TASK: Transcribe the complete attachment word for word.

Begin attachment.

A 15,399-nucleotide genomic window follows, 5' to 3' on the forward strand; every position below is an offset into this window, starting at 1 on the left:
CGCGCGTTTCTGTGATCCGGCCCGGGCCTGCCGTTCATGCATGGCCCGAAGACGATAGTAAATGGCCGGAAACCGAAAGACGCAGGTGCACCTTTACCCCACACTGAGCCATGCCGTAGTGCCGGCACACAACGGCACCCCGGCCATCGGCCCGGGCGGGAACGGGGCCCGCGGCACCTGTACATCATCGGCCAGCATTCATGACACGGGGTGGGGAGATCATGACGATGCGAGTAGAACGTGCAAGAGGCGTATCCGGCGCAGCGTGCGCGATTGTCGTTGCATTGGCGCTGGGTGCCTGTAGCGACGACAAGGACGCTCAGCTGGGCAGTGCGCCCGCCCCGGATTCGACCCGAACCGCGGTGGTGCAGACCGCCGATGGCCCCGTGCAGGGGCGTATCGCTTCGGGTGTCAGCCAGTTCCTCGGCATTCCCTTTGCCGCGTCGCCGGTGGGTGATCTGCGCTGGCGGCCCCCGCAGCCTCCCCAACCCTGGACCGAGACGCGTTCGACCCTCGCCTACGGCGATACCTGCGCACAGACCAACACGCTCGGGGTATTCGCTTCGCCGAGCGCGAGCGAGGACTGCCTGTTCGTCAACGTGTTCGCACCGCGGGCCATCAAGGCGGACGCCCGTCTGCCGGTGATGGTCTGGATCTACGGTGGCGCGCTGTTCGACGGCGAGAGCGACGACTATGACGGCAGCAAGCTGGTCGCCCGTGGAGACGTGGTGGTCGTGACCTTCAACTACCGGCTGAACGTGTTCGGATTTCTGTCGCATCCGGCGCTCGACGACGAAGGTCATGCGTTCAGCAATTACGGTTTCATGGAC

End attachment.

A 15,399-nucleotide genomic window follows, 5' to 3' on the forward strand; every position below is an offset into this window, starting at 1 on the left:
CGCGCGTTTCTGTGATCCGGCCCGGGCCTGCCGTTCATGCATGGCCCGAAGACGATAGTAAATGGCCGGAAACCGAAAGACGCAGGTGCACCTTTACCCCACACTGAGCCATGCCGTAGTGCCGGCACACAACGGCACCCCGGCCATCGGCCCGGGCGGGAACGGGGCCCGCGGCACCTGTACATCATCGGCCAGCATTCATGACACGGGGTGGGGAGATCATGACGATGCGAGTAGAACGTGCAAGAGGCGTATCCGGCGCAGCGTGCGCGATTGTCGTTGCATTGGCGCTGGGTGCCTGTAGCGACGACAAGGACGCTCAGCTGGGCAGTGCGCCCGCCCCGGATTCGACCCGAACCGCGGTGGTGCAGACCGCCGATGGCCCCGTGCAGGGGCGTATCGCTTCGGGTGTCAGCCAGTTCCTCGGCATTCCCTTTGCCGCGTCGCCGGTGGGTGATCTGCGCTGGCGGCCCCCGCAGCCTCCCCAACCCTGGACCGAGACGCGTTCGACCCTCGCCTACGGCGATACCTGCGCACAGACCAACACGCTCGGGGTATTCGCTTCGCCGAGCGCGAGCGAGGACTGCCTGTTCGTCAACGTGTTCGCACCGCGGGCCATCAAGGCGGACGCCCGTCTGCCGGTGATGGTCTGGATCTACGGTGGCGCGCTGTTCGACGGCGAGAGCGACGACTATGACGGCAGCAAGCTGGTCGCCCGTGGAGACGTGGTGGTCGTGACCTTCAACTACCGGCTGAACGTGTTCGGATTTCTGTCGCATCCGGCGCTCGACGACGAAGGTCATGCGTTCAGCAATTACGGTTTCATGGAC